Never apologize for asking a fellow parent for support
Every student benefits from the support of the Parents Fund, even their son and/or daughter. You are not a telemarketer. Believe in the effort and smile. Parents will hear your happiness and enthusiasm through the phone, in your writing, or over Internet lines.
Be versed in restricted versus unrestricted giving
This is one of the most common misconceptions when giving to the Kenyon Parents Fund and a question you will surely have to answer in at least one conversation. The purpose of the Parents Fund is to help raise unrestricted dollars for the College’s immediate budget needs. It is likely that a parent you are contacting gives to Kenyon in other ways as well. All gifts to the College are needed and appreciated, however only unrestricted gifts count towards the Kenyon Parents Fund.
Making the Contact; FAQ’s and Veteran Caller Tips
When is the best time to call and which number should I use?
Tip: Veteran callers find the best time to reach a parent is on Saturday mornings or Sunday afternoons (e.g. 3-5 PM), though any reasonable time you are free to make a contact is fine. Don’t forget to be enthusiastic and SMILE!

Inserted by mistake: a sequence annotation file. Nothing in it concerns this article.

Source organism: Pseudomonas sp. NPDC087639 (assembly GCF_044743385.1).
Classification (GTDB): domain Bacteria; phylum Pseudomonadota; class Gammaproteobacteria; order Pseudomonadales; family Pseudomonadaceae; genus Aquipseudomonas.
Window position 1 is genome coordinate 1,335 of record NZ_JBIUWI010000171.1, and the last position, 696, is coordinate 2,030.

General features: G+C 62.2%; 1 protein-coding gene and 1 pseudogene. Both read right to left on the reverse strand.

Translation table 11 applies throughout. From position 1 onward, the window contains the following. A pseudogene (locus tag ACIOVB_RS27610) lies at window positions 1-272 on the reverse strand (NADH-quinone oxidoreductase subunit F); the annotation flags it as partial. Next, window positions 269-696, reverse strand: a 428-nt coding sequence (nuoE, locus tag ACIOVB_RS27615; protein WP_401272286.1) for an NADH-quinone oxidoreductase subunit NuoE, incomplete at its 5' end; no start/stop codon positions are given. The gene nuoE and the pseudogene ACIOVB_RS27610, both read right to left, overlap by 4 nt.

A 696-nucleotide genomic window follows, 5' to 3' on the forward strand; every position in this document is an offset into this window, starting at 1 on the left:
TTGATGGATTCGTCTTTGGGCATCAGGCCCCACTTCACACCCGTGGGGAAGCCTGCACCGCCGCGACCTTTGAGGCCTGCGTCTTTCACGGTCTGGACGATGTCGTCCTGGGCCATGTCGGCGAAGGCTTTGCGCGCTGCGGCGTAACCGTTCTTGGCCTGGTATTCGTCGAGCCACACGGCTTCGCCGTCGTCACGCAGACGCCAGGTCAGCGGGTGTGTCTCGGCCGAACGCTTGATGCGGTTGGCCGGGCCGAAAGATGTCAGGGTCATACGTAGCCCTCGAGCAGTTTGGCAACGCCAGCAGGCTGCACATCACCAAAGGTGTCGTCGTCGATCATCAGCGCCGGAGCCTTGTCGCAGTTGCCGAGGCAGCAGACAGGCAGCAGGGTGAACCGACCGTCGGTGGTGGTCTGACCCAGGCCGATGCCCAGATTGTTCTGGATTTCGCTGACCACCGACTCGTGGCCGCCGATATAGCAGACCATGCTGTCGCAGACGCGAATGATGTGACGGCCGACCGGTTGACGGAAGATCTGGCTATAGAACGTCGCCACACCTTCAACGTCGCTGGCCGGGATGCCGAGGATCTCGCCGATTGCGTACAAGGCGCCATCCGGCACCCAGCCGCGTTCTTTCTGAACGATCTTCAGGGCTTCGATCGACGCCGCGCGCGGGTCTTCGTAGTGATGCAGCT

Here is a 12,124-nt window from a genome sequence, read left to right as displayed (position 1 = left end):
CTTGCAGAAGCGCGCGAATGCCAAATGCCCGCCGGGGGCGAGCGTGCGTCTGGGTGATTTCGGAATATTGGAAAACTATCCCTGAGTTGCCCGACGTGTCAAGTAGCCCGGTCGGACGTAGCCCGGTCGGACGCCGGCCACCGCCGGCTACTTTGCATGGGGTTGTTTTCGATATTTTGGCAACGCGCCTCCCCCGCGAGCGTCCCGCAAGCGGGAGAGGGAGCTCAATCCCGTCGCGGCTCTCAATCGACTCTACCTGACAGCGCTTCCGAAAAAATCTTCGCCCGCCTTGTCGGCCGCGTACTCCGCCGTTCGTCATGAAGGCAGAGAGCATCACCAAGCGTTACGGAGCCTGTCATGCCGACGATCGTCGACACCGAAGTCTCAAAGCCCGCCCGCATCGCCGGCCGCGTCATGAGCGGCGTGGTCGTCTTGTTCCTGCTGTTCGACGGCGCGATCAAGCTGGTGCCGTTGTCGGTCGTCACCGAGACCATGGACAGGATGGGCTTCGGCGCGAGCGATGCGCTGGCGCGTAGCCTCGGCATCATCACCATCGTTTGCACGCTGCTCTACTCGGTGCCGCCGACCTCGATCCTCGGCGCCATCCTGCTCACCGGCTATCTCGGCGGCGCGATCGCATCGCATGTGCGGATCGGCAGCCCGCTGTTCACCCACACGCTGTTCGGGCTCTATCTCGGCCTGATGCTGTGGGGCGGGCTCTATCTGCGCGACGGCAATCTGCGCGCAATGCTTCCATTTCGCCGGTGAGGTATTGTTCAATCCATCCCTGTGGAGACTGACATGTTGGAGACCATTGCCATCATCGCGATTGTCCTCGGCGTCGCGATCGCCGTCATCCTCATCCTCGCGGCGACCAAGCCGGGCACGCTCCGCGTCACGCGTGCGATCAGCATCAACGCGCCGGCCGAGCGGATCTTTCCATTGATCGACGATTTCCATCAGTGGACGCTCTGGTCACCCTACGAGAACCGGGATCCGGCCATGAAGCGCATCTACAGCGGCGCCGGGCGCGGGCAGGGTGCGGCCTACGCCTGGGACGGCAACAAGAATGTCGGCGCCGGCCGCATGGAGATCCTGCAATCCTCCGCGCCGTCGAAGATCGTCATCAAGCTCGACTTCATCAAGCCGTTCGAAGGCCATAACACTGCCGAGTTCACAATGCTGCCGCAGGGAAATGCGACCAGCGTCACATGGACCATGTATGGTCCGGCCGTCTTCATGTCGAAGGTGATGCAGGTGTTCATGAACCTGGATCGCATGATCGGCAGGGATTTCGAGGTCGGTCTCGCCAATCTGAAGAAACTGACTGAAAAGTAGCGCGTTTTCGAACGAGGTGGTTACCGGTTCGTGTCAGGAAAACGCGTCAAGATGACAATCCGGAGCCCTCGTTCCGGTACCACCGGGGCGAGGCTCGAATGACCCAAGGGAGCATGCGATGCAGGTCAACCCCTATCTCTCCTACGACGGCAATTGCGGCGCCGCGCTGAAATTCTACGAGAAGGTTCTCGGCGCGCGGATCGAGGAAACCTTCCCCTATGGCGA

Start by calling the preferred number (usually the home) listed on the call sheet, but below the prospect’s name. If you are unable to reach anyone at this number after a few attempts, try an alternative number on the call sheet or send an e-mail. Some volunteers prefer to preface the call by sending an introductory note, e-mail, or online postcard.
How do I begin the conversation?
Tip: First, introduce yourself as a PAC member and the role PAC members play as a liaison for parents to the College. Don’t forget to include that as a PAC member you are responsible for helping raise awareness and money for the Kenyon Parents Fund. Don’t try to lead them astray but also don’t forget to explain that PAC members are not just fund raisers.
Secondly, ask about their student. What parent isn’t going to want to talk about their son and/or daughter and the experiences he/she are having at Kenyon? If your child knows their child, mention the connection. If your child does not know their child, try making a different connection such as where you live, the prospect’s occupation, schools attended, a shared Kenyon experience, or most timely, whether or not they attended Family Weekend.
Now that the prospect—and I—have eased into the conversation, how do I switch to fund raising?